Nearly a third of the ACT English section tests a competency known as production of writing, which is broken down into two subcategories: topic development and organization, unity and cohesion. Three types of question comprise topic development items:
- Identifying the purposes of parts of texts.
- Determining whether a text or part of a text has met its intended goal.
- Evaluating the relevance of material to a text’s focus.
Here are some suggestions for tackling this complex skill set along with examples from a past exam that is now a free practice test.
Identifying the Purposes of Parts of Texts
The purpose of a text is simply the author’s reason for writing it. The purpose of a text, or even a part of a text, can be summarized with a single verb – such as describe, discredit, entertain or inform – followed by one or more details. Consider this example from page 15 of this free practice test:
“Piles of corks threatened to take over Pollack’s apartment. He used a foam template to assemble a group of corks into a pretty interesting shape. He then fastened each cluster of corks with multiple rubber bands and encased each cluster in fishnet. To bind clusters together and shaping them into flexible columns proved to be both efficient and architecturally sound. Dozens of friends expedited this proper process by volunteering to help with the construction of the boat.
21. Which choice most effectively introduces the paragraph?
A. NO CHANGE
B. Over the course of many months, Pollack convinced people to help.
C. Pollack was afraid that he would have to put his cork boat dream on hold.
D. After a series of trials, Pollack devised a workable strategy.”
This question asks you to select the best topic sentence for the paragraph. To do this, you must read the entire paragraph and determine its purpose. Ask yourself, “What does the paragraph accomplish?” It describes the tedious process through which Pollack built a boat made purely of corks. Thus, choice D is the best answer.
Choice A is incorrect because it is unrelated to the purpose of the paragraph. Choice B is incorrect because Pollack did not have to convince anyone to help. The text says they volunteered. Choice C does not work because this idea is not suggested anywhere in the paragraph.
Determining Whether a Text or Part of a Text Has Met Its Intended Goal
This skill is an extension of the first competency: identifying the purposes of parts of texts. Only when you know the purpose or goal of a text can you determine whether it has been met.
From that point on, you should be able to answer with either a decisive “Yes, it has been met” or “No, it has not been met.” When the answer is yes, the correct choice will likely be the no change option. When the answer is no, the correct choice will likely be one of the other answer choices. Review this example from page 12 of the practice test:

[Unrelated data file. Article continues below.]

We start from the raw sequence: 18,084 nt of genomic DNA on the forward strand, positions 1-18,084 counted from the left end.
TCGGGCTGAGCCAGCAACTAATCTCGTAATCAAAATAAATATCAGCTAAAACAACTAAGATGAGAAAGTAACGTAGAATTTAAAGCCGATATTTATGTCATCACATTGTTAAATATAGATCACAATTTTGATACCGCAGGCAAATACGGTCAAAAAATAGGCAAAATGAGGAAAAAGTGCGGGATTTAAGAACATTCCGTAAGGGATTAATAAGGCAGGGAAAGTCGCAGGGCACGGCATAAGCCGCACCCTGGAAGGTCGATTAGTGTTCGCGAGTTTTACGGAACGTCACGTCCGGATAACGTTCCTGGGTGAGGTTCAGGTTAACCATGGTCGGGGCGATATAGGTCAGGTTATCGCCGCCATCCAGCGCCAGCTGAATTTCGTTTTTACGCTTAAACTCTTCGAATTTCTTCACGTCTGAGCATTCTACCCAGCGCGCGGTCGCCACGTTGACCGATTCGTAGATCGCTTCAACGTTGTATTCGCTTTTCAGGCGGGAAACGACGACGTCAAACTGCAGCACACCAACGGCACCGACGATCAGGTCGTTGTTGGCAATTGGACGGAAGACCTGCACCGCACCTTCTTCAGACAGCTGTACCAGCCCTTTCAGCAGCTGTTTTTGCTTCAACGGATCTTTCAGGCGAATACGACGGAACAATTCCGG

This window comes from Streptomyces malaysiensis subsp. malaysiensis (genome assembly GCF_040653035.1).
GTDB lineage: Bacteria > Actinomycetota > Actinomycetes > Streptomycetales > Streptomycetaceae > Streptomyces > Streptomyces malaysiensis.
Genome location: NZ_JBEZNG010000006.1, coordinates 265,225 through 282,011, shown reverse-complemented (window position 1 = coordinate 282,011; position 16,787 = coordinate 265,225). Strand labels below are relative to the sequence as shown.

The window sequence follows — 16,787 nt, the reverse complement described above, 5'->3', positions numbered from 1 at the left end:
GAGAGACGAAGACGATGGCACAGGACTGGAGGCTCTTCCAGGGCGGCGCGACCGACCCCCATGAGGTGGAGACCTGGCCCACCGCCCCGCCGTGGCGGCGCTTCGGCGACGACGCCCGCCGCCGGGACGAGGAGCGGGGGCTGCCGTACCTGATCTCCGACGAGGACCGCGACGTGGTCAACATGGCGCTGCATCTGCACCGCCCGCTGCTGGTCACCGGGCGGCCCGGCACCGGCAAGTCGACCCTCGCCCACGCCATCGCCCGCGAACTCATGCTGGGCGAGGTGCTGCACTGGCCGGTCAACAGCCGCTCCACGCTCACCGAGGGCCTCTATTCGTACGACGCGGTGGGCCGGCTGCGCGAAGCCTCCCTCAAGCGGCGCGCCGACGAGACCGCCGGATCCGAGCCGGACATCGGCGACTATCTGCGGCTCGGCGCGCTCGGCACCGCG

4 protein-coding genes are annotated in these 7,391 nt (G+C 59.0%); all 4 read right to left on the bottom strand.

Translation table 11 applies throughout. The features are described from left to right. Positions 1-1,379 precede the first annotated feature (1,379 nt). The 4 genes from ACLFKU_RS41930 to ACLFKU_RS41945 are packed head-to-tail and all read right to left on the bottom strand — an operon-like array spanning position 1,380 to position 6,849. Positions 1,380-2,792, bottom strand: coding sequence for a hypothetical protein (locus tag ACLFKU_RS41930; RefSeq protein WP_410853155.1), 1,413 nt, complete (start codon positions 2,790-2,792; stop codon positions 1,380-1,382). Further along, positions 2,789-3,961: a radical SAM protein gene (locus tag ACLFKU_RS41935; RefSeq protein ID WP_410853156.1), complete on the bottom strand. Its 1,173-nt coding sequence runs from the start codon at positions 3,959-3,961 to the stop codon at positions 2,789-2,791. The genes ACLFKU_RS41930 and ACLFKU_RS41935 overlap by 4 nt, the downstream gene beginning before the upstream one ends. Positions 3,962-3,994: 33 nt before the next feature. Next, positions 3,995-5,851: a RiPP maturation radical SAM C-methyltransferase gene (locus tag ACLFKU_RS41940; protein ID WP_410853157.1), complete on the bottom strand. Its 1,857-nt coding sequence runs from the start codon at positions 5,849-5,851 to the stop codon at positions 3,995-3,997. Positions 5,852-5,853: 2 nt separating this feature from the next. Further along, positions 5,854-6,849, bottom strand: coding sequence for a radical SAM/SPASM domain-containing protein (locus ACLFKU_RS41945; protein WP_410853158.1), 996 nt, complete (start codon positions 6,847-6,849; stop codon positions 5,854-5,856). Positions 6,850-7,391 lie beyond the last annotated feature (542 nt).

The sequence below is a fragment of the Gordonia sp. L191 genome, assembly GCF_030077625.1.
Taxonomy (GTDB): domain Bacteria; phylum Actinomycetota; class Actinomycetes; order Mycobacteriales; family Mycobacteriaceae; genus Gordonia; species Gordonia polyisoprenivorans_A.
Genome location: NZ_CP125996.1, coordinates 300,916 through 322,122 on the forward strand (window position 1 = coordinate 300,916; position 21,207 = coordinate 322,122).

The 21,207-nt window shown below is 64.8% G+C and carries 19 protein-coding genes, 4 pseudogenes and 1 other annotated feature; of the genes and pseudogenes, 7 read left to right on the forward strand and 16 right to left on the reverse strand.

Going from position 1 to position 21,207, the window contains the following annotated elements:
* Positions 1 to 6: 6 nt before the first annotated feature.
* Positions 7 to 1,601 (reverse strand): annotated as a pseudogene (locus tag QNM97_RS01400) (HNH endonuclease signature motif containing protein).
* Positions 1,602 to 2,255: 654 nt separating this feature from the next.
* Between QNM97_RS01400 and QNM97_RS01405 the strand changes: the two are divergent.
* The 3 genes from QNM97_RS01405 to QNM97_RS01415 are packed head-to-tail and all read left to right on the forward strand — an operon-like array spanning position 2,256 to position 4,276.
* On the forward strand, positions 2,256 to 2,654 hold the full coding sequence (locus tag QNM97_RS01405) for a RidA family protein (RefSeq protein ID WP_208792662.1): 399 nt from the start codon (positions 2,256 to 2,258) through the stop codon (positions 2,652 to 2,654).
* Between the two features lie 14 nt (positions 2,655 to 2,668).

“Between March and November of 2011, an anonymous donor left intricately crafted paper sculptures at various cultural institutions in Edinburgh, Scotland.
1. Which choice most effectively emphasizes the complexity of the paper sculptures?
A. NO CHANGE
The question stem directly states the purpose of this part of the text: to emphasize complexity. Intricately is a synonym of complexly. However, you may want to consider the other answer choices to reassure yourself. Impressively, terrifically and superbly are synonyms that denote a positive emotion, but they do not imply anything about complexity. Therefore, A is the right answer choice.
Evaluating the Relevance of Material to a Text’s Focus
This skills set requires you to assess how a piece of information is related to the text’s focus, or main idea. Consider this example from page 13 of the practice test:
“The creator of these sculptures are not known because no one has claimed responsibility. So far, that is. The last gift came with a note in which the mystery artist reveals her gender. Whatever: whoever created the art, your intention is clear. Each gift came with a note expressing special gratitude for “libraries, books, words, ideas.”
13. If the writer were to delete the preceding sentence, the paragraph would primarily lose a statement that:
A. suggests the essay writer knows the identity of the artist.
B. explains why the artist created the sculptures.
C. proves the artist is a woman.
D. indicates the artist is a librarian.”
The way the question stem is written tells you that the last sentence is essential to the paragraph’s focus. To evaluate how removing it would affect the paragraph as a whole, you must first understand what the sentence itself accomplishes. Ask yourself, “What new information does it provide?” In other words, why does the author include it? Remember to lead with a verb and then include details.
In this case, the last sentence reveals the motivation – or, as the second-to-last sentence states, the “intention” – behind the artist’s sculptures. Choice B is therefore the right answer. A is incorrect because “no one has claimed responsibility” for the sculptures yet, so the artist’s identity is unknown to the author. C is incorrect because it is already stated that “the mystery artist reveals her gender,” and D is wrong because there is no evidence to suggest the artist is a librarian.
Topic development is a tricky yet important component of the ACT English section. You can prepare for these questions by taking past ACT exams and checking the answer key for questions marked as production of writing.